Kovrin talked affectionately and persuasively, while she went on crying, twitching her shoulders and wringing her hands, as though some terrible misfortune had really befallen her. He felt all the sorrier for her because her grief was not a serious one, yet she suffered extremely. What trivialities were enough to make this little creature miserable for a whole day, perhaps for her whole life! Comforting Tanya, Kovrin thought that, apart from this girl and her father, he might hunt the world over and would not find people who would love him as one of themselves, as one of their kindred. If it had not been for those two he might very likely, having lost his father and mother in early childhood, never to the day of his death have known what was meant by genuine affection and that naive, uncritical love which is only lavished on very close blood relations; and he felt that the nerves of this weeping, shaking girl responded to his half-sick, overstrained nerves like iron to a magnet. He never could have loved a healthy, strong, rosy-cheeked woman, but pale, weak, unhappy Tanya attracted him.
And he liked stroking her hair and her shoulders, pressing her hand and wiping away her tears. . . . At last she left off crying. She went on for a long time complaining of her father and her hard, insufferable life in that house, entreating Kovrin to put himself in her place; then she began, little by little, smiling, and sighing that God had given her such a bad temper. At last, laughing aloud, she called herself a fool, and ran out of the room.
When a little later Kovrin went into the garden, Yegor Semyonitch and Tanya were walking side by side along an avenue as though nothing had happened, and both were eating rye bread with salt on it, as both were hungry.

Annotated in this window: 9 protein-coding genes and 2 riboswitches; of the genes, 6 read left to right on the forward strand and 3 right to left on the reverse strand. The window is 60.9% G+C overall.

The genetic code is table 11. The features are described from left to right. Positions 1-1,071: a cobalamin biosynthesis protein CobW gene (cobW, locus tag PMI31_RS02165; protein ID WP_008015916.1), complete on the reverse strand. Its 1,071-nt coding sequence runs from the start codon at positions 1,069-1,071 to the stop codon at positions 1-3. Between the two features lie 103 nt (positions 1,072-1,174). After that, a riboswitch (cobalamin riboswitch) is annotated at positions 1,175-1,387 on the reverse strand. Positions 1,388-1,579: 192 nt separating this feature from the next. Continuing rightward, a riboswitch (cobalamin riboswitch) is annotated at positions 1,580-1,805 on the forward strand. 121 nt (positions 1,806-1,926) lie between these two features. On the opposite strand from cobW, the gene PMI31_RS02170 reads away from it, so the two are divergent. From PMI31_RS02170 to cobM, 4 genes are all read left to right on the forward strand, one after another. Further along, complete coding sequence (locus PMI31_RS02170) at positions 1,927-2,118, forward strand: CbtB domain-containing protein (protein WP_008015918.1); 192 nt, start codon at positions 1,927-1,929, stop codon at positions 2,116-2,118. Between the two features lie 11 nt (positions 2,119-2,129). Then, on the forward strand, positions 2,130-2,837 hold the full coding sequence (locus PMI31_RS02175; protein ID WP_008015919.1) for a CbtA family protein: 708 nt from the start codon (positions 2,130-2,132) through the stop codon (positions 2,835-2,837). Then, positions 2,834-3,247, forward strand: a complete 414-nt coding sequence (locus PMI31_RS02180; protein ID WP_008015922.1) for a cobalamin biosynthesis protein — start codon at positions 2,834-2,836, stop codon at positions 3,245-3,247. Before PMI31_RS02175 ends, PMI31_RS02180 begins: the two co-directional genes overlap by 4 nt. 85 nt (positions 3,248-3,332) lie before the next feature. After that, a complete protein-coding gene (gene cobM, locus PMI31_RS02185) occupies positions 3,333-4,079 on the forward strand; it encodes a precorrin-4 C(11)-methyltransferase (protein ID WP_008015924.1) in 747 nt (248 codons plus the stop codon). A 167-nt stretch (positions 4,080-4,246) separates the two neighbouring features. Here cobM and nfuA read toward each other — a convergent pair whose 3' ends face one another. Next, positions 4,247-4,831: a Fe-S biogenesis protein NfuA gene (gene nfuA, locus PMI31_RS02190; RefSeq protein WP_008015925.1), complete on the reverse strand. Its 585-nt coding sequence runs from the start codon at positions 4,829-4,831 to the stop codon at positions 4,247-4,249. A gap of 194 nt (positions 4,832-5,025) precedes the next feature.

Glad that he had been so successful in the part of peacemaker, Kovrin went into the park. Sitting on a garden seat, thinking, he heard the rattle of a carriage and a feminine laugh—visitors were arriving. When the shades of evening began falling on the garden, the sounds of the violin and singing voices reached him indistinctly, and that reminded him of the black monk. Where, in what land or in what planet, was that optical absurdity moving now?
Hardly had he recalled the legend and pictured in his imagination the dark apparition he had seen in the rye-field, when, from behind a pine-tree exactly opposite, there came out noiselessly, without the slightest rustle, a man of medium height with uncovered grey head, all in black, and barefooted like a beggar, and his black eyebrows stood out conspicuously on his pale, death-like face. Nodding his head graciously, this beggar or pilgrim came noiselessly to the seat and sat down, and Kovrin recognised him as the black monk.
For a minute they looked at one another, Kovrin with amazement, and the monk with friendliness, and, just as before, a little slyness, as though he were thinking something to himself.